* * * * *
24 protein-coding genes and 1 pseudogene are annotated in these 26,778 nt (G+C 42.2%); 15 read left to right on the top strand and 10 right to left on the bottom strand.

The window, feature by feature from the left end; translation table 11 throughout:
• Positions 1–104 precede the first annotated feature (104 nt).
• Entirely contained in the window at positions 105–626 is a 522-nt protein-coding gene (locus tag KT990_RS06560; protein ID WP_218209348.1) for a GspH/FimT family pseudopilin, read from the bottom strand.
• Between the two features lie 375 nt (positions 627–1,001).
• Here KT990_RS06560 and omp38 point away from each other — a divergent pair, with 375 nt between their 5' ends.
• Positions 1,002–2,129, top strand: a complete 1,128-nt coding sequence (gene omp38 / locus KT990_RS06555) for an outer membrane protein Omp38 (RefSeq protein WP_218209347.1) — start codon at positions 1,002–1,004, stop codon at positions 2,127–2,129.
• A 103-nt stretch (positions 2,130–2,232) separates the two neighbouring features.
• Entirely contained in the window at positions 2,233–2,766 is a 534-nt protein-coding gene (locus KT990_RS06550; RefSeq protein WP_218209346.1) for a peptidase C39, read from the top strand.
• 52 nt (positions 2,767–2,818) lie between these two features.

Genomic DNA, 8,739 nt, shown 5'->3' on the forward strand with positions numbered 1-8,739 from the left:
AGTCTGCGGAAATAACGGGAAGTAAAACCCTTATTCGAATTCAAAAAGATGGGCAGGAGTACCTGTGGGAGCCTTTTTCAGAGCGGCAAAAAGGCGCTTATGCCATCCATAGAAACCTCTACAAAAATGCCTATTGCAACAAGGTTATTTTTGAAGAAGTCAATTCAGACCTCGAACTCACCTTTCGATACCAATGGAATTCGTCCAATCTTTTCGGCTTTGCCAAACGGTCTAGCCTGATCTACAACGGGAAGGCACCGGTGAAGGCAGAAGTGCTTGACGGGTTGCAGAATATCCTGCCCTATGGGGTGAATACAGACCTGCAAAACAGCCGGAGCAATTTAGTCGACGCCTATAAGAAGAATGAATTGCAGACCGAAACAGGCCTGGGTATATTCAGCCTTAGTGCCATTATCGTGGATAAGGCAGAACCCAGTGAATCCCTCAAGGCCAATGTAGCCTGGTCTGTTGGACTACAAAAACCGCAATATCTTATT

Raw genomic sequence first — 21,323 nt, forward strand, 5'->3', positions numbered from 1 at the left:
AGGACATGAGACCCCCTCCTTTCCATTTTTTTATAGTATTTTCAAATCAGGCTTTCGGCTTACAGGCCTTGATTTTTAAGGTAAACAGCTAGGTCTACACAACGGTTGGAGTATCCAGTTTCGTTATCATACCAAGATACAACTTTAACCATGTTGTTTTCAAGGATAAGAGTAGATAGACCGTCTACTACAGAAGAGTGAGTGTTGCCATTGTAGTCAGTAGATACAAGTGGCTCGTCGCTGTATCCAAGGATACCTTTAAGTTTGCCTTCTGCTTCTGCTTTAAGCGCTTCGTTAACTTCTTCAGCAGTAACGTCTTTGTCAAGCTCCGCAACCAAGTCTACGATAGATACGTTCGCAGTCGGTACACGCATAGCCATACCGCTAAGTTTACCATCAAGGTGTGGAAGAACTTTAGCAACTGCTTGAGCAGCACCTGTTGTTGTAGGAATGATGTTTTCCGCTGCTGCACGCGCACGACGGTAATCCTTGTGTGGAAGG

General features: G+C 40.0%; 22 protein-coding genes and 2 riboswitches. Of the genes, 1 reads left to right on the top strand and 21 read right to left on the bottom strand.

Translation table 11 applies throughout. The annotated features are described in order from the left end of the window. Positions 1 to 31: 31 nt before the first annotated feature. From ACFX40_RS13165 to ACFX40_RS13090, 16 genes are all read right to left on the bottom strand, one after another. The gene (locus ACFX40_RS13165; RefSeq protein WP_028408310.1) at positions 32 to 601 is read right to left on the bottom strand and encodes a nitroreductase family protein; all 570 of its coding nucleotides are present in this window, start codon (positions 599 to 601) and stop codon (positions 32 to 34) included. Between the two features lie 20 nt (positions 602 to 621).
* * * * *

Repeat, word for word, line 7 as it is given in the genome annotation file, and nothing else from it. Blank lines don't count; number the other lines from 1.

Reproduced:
• Positions 1,002–2,129, top strand: a complete 1,128-nt coding sequence (gene omp38 / locus KT990_RS06555) for an outer membrane protein Omp38 (RefSeq protein WP_218209347.1) — start codon at positions 1,002–1,004, stop codon at positions 2,127–2,129.